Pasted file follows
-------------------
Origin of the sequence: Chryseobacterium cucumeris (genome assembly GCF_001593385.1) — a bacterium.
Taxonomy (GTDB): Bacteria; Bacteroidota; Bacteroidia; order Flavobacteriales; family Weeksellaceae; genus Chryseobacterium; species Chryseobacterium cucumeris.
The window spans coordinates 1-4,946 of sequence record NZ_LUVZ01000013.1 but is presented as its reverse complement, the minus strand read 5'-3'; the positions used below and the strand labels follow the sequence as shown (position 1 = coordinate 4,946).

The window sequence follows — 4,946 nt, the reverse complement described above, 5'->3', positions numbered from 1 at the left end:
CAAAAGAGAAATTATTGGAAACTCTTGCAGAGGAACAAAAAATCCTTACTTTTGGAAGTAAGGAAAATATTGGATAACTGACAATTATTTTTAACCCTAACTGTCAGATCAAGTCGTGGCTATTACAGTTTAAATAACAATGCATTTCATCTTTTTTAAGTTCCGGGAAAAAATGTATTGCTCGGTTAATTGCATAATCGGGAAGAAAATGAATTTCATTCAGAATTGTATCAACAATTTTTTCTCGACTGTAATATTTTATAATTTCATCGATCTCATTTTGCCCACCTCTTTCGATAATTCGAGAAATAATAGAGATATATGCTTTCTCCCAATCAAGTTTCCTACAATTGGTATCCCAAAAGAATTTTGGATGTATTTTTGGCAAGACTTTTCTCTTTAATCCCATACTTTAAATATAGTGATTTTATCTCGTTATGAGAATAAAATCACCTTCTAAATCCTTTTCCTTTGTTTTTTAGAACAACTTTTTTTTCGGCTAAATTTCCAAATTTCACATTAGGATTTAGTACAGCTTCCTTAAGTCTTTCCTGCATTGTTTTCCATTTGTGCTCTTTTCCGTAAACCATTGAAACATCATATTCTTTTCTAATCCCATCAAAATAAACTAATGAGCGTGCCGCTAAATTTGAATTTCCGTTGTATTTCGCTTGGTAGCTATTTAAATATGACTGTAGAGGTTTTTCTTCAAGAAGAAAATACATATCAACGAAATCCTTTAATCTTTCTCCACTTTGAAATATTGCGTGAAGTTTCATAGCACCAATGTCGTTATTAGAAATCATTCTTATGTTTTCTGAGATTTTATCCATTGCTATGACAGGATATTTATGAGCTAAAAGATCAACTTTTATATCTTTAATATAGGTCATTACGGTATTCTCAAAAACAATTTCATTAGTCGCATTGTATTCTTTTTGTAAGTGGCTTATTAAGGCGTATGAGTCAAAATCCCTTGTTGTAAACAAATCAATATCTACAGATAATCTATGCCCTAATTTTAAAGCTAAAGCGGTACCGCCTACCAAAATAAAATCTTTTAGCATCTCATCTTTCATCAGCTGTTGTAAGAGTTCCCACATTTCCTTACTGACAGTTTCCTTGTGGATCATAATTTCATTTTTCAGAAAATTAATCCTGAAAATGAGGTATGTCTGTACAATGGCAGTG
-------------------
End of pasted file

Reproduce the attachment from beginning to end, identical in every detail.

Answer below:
Origin of the sequence: Chryseobacterium cucumeris (genome assembly GCF_001593385.1) — a bacterium.
Taxonomy (GTDB): Bacteria; Bacteroidota; Bacteroidia; order Flavobacteriales; family Weeksellaceae; genus Chryseobacterium; species Chryseobacterium cucumeris.
The window spans coordinates 1-4,946 of sequence record NZ_LUVZ01000013.1 but is presented as its reverse complement, the minus strand read 5'-3'; the positions used below and the strand labels follow the sequence as shown (position 1 = coordinate 4,946).

The window sequence follows — 4,946 nt, the reverse complement described above, 5'->3', positions numbered from 1 at the left end:
CAAAAGAGAAATTATTGGAAACTCTTGCAGAGGAACAAAAAATCCTTACTTTTGGAAGTAAGGAAAATATTGGATAACTGACAATTATTTTTAACCCTAACTGTCAGATCAAGTCGTGGCTATTACAGTTTAAATAACAATGCATTTCATCTTTTTTAAGTTCCGGGAAAAAATGTATTGCTCGGTTAATTGCATAATCGGGAAGAAAATGAATTTCATTCAGAATTGTATCAACAATTTTTTCTCGACTGTAATATTTTATAATTTCATCGATCTCATTTTGCCCACCTCTTTCGATAATTCGAGAAATAATAGAGATATATGCTTTCTCCCAATCAAGTTTCCTACAATTGGTATCCCAAAAGAATTTTGGATGTATTTTTGGCAAGACTTTTCTCTTTAATCCCATACTTTAAATATAGTGATTTTATCTCGTTATGAGAATAAAATCACCTTCTAAATCCTTTTCCTTTGTTTTTTAGAACAACTTTTTTTTCGGCTAAATTTCCAAATTTCACATTAGGATTTAGTACAGCTTCCTTAAGTCTTTCCTGCATTGTTTTCCATTTGTGCTCTTTTCCGTAAACCATTGAAACATCATATTCTTTTCTAATCCCATCAAAATAAACTAATGAGCGTGCCGCTAAATTTGAATTTCCGTTGTATTTCGCTTGGTAGCTATTTAAATATGACTGTAGAGGTTTTTCTTCAAGAAGAAAATACATATCAACGAAATCCTTTAATCTTTCTCCACTTTGAAATATTGCGTGAAGTTTCATAGCACCAATGTCGTTATTAGAAATCATTCTTATGTTTTCTGAGATTTTATCCATTGCTATGACAGGATATTTATGAGCTAAAAGATCAACTTTTATATCTTTAATATAGGTCATTACGGTATTCTCAAAAACAATTTCATTAGTCGCATTGTATTCTTTTTGTAAGTGGCTTATTAAGGCGTATGAGTCAAAATCCCTTGTTGTAAACAAATCAATATCTACAGATAATCTATGCCCTAATTTTAAAGCTAAAGCGGTACCGCCTACCAAAATAAAATCTTTTAGCATCTCATCTTTCATCAGCTGTTGTAAGAGTTCCCACATTTCCTTACTGACAGTTTCCTTGTGGATCATAATTTCATTTTTCAGAAAATTAATCCTGAAAATGAGGTATGTCTGTACAATGGCAGTG